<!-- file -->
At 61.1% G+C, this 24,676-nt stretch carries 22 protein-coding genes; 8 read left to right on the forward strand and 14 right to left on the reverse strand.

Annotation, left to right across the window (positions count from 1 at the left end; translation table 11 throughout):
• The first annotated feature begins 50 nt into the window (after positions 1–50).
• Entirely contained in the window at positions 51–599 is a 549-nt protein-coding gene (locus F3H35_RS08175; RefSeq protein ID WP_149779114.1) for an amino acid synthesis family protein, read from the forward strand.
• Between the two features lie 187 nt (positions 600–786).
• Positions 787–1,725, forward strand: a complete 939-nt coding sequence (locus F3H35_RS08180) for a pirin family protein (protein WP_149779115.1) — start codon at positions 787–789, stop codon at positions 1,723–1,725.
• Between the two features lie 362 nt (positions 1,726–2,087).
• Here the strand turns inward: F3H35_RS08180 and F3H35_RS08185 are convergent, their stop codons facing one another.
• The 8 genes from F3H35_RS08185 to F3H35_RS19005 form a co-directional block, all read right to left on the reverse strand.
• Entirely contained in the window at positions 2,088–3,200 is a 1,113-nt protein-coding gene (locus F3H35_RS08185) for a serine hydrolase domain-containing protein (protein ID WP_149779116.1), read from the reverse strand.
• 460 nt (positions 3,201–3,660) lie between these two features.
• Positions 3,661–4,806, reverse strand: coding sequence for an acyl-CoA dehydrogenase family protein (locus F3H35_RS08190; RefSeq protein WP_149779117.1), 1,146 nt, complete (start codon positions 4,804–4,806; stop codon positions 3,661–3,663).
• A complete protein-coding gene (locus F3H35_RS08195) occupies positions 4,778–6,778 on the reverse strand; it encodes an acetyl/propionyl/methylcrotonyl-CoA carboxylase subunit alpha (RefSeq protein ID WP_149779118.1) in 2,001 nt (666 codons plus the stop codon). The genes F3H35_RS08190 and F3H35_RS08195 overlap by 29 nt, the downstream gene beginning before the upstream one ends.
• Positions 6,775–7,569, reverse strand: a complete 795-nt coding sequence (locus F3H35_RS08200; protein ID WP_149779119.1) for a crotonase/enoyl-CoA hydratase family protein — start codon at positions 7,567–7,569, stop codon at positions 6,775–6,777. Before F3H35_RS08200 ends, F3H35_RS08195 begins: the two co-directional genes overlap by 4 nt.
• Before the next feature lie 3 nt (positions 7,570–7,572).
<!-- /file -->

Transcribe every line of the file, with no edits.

At 61.1% G+C, this 24,676-nt stretch carries 22 protein-coding genes; 8 read left to right on the forward strand and 14 right to left on the reverse strand.

Annotation, left to right across the window (positions count from 1 at the left end; translation table 11 throughout):
• The first annotated feature begins 50 nt into the window (after positions 1–50).
• Entirely contained in the window at positions 51–599 is a 549-nt protein-coding gene (locus F3H35_RS08175; RefSeq protein ID WP_149779114.1) for an amino acid synthesis family protein, read from the forward strand.
• Between the two features lie 187 nt (positions 600–786).
• Positions 787–1,725, forward strand: a complete 939-nt coding sequence (locus F3H35_RS08180) for a pirin family protein (protein WP_149779115.1) — start codon at positions 787–789, stop codon at positions 1,723–1,725.
• Between the two features lie 362 nt (positions 1,726–2,087).
• Here the strand turns inward: F3H35_RS08180 and F3H35_RS08185 are convergent, their stop codons facing one another.
• The 8 genes from F3H35_RS08185 to F3H35_RS19005 form a co-directional block, all read right to left on the reverse strand.
• Entirely contained in the window at positions 2,088–3,200 is a 1,113-nt protein-coding gene (locus F3H35_RS08185) for a serine hydrolase domain-containing protein (protein ID WP_149779116.1), read from the reverse strand.
• 460 nt (positions 3,201–3,660) lie between these two features.
• Positions 3,661–4,806, reverse strand: coding sequence for an acyl-CoA dehydrogenase family protein (locus F3H35_RS08190; RefSeq protein WP_149779117.1), 1,146 nt, complete (start codon positions 4,804–4,806; stop codon positions 3,661–3,663).
• A complete protein-coding gene (locus F3H35_RS08195) occupies positions 4,778–6,778 on the reverse strand; it encodes an acetyl/propionyl/methylcrotonyl-CoA carboxylase subunit alpha (RefSeq protein ID WP_149779118.1) in 2,001 nt (666 codons plus the stop codon). The genes F3H35_RS08190 and F3H35_RS08195 overlap by 29 nt, the downstream gene beginning before the upstream one ends.
• Positions 6,775–7,569, reverse strand: a complete 795-nt coding sequence (locus F3H35_RS08200; protein ID WP_149779119.1) for a crotonase/enoyl-CoA hydratase family protein — start codon at positions 7,567–7,569, stop codon at positions 6,775–6,777. Before F3H35_RS08200 ends, F3H35_RS08195 begins: the two co-directional genes overlap by 4 nt.
• Before the next feature lie 3 nt (positions 7,570–7,572).